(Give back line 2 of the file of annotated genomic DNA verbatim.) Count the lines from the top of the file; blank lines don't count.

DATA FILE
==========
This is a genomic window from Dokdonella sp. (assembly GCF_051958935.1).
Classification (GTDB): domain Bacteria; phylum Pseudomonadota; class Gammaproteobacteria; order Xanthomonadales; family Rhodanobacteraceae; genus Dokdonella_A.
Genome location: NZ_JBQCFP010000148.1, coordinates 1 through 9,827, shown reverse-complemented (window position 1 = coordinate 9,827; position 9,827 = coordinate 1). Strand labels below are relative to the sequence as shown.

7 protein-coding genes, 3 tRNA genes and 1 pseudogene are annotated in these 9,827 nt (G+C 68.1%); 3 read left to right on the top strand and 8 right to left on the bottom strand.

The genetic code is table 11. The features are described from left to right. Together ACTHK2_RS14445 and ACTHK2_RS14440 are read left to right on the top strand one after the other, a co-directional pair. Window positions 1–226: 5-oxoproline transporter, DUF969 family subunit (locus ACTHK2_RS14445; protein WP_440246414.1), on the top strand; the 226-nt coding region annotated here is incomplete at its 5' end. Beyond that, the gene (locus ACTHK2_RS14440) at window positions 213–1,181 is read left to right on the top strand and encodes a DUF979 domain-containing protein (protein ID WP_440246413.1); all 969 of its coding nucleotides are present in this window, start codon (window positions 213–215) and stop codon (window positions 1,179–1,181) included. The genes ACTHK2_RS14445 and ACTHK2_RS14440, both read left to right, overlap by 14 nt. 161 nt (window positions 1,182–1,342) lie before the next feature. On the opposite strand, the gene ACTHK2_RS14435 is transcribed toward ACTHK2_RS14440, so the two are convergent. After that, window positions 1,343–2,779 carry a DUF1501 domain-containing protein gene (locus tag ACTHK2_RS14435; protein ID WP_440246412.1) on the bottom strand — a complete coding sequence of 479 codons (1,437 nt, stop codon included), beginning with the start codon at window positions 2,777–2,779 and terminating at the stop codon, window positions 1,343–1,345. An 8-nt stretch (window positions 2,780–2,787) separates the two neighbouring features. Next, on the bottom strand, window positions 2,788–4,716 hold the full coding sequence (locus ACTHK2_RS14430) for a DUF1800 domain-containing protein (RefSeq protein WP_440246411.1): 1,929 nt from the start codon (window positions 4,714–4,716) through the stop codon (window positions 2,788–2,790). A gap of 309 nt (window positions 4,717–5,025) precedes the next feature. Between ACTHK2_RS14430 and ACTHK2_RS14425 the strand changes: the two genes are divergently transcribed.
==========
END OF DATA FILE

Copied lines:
Classification (GTDB): domain Bacteria; phylum Pseudomonadota; class Gammaproteobacteria; order Xanthomonadales; family Rhodanobacteraceae; genus Dokdonella_A.